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Thursday, 5 September, 2002, 09:57 GMT 10:57 UK
That was then: Alex and Ian
Ian Burford and Alexander Cannell
Alexander Cannell and Ian Burford (right)
Twelve months after the first gay "marriage" - undertaken through the new London Partnerships Register - how have Ian Burford and Alexander Cannell enjoyed their first year of official union?

September 2001
Gay marriage came one step closer when London Mayor Ken Livingstone introduced the London Partnerships Register.

The story as we reported it in September 2001
Although couples signing the register do not actually marry and do not automatically benefit from the same legal rights as heterosexual married couples, their relationships are formally recognised by the Greater London Authority.

Ian Burford and Alexander Cannell seized the opportunity to "formalise" their 38-year-long relationship and, together with a lesbian couple, became the first to sign the register.

September 2002
Alex: When we signed the register there was an enormous amount of publicity. People who recognise us have proved wonderfully supportive.

When we go out shopping, strange ladies throw their arms around us and say how much they approve of what we've done. It can be quite strange.

Our decision to go on the register has oddly encouraged some of our heterosexual friends who were living together before to get married. It focused their minds on how few partnership rights they had.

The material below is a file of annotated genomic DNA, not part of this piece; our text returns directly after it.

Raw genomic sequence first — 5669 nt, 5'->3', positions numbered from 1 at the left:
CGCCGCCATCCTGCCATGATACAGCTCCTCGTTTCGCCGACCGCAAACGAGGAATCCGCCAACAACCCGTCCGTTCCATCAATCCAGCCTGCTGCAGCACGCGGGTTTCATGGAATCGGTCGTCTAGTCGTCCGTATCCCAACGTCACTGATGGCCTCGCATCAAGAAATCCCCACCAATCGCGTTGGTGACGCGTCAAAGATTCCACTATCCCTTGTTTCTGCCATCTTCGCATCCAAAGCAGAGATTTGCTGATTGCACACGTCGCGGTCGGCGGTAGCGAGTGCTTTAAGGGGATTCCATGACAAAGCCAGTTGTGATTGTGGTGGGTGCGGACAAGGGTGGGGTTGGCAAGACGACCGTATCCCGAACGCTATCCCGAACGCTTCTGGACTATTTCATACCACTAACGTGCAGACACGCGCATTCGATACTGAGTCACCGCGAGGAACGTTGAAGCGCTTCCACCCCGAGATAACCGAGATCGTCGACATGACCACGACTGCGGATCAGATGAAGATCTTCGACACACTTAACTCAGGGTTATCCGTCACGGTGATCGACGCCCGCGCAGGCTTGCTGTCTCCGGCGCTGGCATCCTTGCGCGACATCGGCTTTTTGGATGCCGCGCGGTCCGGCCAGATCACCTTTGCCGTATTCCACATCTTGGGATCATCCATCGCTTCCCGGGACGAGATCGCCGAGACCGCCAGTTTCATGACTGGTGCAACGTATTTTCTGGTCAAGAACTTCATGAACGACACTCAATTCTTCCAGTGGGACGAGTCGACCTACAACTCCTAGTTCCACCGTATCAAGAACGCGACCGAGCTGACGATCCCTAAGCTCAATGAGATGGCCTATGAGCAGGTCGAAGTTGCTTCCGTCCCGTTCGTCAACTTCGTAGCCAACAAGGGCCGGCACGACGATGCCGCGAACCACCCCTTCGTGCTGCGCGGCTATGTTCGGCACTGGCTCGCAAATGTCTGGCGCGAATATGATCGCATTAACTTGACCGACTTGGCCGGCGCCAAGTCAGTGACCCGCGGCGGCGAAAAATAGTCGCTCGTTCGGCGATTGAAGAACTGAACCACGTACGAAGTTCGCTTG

Ian: It was always unlikely that going on the register would change our lives. Our lives have gone on much the same as they have during the previous 38 years - very happily.

Our decision has had a wider effect though. We thought we were pushing the first stone in the process to give gay couples proper relationship rights, but the momentum for that has built over the last year far more than we'd ever thought it would.

It annoys me when the media talks about "gay marriage". Marriage is for a man and woman. The word confuses people and gives ammunition to those who say we're undermining the institution of marriage.

Alex: I was reassured to see that five of the 314 registered gay partnerships have ended.

Of course, it's very sad that the relationships didn't work. But it shows that gay partnerships fail at the same ratio as heterosexual ones.

It's heartening to see that we're not so terribly different. The same things are at work in our relationships.


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05 Sep 01 | UK
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